Queen may pay tribute to Irish rebels in Dublin visit
The Queen may pay tribute to Irish men and women who fought British forces when she visits Dublin later this year.
A former Irish cabinet minister said it was normal protocol for a visiting head of state to lay a wreath at Dublin's Garden of Remembrance.
The garden is dedicated to those who died for Irish Freedom.
Officials in Dublin and at Buckingham Palace said the Queen's itinerary has not been finalised and declined to comment further.
What is expected to be a three-day visit is expected in two months' time.
It will be the first visit by a British monarch to the south of Ireland in 100 years and has been billed as a hugely symbolic moment in relations between Britain and the Irish Republic.
The last British Monarch to visit Dublin was George V who inspected what was then part of his realm in 1911.
In tonight's Spotlight programme, Eamon O'Cuiv, a member of the former Fianna Fail-led government that gave the go-ahead to Irish President Mary McAleese to issue the invitation, said: "This is the head of state of our neighbouring country, and of course the normal protocol in these affairs are followed.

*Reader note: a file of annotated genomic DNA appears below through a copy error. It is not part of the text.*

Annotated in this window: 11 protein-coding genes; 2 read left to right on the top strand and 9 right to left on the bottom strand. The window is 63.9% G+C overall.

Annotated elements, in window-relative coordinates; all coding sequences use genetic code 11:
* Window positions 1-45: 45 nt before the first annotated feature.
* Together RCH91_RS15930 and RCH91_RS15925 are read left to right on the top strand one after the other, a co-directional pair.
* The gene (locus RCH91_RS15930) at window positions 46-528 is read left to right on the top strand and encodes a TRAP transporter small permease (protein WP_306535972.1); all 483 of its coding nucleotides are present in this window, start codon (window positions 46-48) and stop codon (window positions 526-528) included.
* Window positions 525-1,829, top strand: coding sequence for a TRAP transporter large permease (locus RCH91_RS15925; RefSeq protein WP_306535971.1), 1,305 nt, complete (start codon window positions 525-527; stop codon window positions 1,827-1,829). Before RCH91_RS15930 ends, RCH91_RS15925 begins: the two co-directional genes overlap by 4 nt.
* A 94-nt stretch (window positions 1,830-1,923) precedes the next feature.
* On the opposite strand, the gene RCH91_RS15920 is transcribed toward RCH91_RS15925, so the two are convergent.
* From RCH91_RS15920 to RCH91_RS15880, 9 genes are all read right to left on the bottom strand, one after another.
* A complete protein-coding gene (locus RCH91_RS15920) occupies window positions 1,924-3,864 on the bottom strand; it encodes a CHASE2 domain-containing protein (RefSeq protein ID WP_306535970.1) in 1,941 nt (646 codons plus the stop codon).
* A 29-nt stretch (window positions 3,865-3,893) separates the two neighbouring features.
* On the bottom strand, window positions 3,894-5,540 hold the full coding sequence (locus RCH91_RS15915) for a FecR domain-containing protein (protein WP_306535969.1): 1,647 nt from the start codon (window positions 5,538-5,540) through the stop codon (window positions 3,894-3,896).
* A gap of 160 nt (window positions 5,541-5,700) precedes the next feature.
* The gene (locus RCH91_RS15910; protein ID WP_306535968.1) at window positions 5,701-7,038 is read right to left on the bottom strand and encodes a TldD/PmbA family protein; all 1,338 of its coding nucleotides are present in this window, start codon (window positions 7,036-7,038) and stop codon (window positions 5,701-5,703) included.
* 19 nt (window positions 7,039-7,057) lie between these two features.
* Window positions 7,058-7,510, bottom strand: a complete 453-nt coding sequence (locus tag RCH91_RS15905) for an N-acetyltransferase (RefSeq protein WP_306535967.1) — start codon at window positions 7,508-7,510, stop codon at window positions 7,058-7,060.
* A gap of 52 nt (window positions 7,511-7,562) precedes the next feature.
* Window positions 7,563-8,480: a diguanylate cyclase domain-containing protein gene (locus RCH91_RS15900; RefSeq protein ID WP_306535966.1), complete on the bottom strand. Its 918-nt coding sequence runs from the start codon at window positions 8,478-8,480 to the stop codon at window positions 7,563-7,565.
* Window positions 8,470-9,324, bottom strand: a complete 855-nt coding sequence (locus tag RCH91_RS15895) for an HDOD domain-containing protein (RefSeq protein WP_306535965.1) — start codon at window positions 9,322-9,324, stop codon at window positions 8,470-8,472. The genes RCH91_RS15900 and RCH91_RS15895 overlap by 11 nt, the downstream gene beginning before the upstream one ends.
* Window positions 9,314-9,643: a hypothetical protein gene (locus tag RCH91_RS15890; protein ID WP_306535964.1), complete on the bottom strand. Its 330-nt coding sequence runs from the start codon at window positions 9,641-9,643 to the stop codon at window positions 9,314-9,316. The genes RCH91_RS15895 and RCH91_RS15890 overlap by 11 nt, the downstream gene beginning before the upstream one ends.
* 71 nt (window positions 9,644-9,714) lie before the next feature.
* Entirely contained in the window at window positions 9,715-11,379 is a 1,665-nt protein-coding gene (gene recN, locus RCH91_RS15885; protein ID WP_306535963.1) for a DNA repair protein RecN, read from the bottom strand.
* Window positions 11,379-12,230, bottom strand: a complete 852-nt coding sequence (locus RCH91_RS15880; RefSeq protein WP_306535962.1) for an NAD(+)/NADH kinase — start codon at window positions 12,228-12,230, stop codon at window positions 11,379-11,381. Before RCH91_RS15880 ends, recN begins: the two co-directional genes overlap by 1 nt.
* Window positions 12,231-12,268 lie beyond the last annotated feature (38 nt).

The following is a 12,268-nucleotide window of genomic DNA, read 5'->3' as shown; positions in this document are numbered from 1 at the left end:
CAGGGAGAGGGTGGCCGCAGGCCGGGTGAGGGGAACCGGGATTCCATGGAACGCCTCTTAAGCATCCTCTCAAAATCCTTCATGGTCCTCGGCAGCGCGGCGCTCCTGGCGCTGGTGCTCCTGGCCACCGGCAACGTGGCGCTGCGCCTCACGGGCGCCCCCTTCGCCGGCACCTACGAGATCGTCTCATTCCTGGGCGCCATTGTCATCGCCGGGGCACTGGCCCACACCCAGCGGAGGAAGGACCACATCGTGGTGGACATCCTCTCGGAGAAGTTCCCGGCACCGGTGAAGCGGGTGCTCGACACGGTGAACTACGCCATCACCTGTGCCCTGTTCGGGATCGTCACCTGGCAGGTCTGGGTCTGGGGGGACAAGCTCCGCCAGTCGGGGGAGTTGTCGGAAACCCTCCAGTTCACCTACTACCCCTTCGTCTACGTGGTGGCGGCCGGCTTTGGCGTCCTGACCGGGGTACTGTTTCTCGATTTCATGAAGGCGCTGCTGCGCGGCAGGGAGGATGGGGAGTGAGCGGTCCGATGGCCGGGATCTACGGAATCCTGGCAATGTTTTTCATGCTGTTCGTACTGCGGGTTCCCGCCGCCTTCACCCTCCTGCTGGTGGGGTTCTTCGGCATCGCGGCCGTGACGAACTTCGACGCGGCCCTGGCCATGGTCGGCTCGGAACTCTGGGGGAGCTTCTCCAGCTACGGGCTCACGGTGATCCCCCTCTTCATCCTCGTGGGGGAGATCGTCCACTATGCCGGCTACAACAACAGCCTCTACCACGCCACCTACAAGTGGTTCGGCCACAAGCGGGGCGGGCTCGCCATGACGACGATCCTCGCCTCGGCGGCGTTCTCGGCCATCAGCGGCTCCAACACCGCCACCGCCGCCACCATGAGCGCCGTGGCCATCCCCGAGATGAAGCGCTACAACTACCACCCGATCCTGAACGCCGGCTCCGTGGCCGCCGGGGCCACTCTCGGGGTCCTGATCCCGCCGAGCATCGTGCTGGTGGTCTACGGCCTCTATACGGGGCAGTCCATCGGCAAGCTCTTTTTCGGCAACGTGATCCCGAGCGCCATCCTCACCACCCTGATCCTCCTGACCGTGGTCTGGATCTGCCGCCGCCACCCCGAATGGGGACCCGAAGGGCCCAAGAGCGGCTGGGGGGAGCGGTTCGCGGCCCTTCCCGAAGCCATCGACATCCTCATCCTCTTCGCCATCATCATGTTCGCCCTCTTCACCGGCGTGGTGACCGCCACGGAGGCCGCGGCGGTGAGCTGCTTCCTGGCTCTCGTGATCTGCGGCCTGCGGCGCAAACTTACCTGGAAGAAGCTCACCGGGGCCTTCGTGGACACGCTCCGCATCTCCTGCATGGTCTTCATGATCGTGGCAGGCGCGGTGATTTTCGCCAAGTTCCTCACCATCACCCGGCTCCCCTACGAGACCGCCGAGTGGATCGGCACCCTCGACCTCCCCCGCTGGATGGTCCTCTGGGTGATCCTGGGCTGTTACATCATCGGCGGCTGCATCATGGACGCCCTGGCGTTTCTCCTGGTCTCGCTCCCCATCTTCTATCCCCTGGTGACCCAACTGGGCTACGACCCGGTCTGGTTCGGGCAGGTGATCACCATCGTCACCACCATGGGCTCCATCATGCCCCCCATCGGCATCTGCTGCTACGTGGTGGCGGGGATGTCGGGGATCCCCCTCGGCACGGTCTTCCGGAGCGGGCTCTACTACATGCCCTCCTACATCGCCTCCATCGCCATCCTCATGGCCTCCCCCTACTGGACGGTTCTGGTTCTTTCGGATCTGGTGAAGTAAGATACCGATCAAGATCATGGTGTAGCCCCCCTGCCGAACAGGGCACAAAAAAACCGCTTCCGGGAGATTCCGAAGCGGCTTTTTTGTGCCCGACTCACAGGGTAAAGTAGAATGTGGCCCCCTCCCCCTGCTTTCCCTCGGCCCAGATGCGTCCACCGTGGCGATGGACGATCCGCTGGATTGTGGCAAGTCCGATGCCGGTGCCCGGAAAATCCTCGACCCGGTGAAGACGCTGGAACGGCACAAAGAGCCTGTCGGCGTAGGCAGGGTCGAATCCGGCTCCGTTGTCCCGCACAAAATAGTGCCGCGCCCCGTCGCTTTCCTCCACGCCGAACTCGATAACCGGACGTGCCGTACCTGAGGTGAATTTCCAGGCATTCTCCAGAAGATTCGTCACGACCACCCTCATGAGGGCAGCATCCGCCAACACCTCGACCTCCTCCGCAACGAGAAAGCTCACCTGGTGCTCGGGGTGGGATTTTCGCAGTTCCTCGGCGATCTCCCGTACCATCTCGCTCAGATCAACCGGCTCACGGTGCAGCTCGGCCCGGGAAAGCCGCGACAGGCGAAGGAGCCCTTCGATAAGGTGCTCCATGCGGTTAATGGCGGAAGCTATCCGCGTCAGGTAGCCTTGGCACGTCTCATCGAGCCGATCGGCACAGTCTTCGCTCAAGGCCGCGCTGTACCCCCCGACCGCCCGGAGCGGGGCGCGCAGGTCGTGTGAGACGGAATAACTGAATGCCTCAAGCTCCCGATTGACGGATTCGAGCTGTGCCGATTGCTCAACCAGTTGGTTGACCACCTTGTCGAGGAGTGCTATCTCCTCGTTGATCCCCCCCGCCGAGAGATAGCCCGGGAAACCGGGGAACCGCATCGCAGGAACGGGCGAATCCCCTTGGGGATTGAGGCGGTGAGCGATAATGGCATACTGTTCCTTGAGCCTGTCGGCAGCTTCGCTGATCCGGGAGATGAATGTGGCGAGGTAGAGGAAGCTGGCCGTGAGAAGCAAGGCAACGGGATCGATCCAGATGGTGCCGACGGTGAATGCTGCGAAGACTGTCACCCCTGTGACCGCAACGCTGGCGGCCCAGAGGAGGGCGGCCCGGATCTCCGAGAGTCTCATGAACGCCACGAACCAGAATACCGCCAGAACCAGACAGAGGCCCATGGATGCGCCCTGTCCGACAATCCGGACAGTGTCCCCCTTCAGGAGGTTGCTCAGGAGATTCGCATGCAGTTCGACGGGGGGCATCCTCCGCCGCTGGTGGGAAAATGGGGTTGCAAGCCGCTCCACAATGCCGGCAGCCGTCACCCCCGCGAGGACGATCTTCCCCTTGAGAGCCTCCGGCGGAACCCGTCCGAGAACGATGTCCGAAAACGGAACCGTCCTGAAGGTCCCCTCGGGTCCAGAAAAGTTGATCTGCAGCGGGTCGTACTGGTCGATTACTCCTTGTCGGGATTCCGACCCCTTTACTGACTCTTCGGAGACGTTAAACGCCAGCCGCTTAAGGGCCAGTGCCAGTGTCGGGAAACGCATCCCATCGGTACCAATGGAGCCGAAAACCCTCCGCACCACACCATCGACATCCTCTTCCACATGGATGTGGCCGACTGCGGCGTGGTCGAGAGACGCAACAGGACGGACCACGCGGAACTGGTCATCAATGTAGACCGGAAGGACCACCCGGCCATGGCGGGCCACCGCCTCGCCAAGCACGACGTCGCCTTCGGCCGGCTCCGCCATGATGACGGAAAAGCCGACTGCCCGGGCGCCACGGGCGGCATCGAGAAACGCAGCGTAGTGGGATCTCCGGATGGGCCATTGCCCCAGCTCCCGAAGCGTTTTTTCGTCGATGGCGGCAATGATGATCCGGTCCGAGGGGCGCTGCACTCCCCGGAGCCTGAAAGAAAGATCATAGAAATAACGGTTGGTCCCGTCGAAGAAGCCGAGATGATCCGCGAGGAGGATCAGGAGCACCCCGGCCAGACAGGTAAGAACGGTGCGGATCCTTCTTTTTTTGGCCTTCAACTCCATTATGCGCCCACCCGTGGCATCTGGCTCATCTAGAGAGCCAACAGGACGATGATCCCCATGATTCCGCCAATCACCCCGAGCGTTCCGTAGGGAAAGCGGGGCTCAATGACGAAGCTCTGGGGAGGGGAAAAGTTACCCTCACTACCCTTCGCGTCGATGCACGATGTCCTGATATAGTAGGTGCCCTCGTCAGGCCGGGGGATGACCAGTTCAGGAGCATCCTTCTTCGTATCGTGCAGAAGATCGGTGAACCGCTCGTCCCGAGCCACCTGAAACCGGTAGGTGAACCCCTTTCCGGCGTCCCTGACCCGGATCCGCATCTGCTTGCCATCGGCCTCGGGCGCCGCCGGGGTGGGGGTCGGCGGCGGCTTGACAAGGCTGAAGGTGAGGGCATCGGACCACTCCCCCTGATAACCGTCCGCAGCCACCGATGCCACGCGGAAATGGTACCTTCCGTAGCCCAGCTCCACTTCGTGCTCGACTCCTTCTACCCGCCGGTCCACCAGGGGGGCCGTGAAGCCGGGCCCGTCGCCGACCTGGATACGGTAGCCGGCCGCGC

"My understanding is that that is the situation."
The visit is opposed by Sinn Fein, though the party is not encouraging people to take part in protests.
Republican Sinn Fein, however, the political allies of the Continuity IRA, said it hoped to campaign against the visit across Ireland.
The leader of the party, Des Dalton said:" This actually is a seminal moment in Irish history.
"The message that's intended is that it marks, if you like, the final piece of the jigsaw being put in place."
Tonight's Spotlight assesses how significant this first visit by a reigning monarch to the Republic really is.
Reporter Darragh MacIntyre travelled across the Republic speaking to celebrity watchers, historians and citizens.
He discovered that some towns had already issued their own invitation to the Queen in the hope that it might boost tourism as the visit of Queen Victoria to Killarney did more than 150 years ago.
Comedian Eric Lalor tried to set the context: "I think we have matured as a nation - we're kind over the whole English Irish thing, I mean what is 800 years of oppression between friends."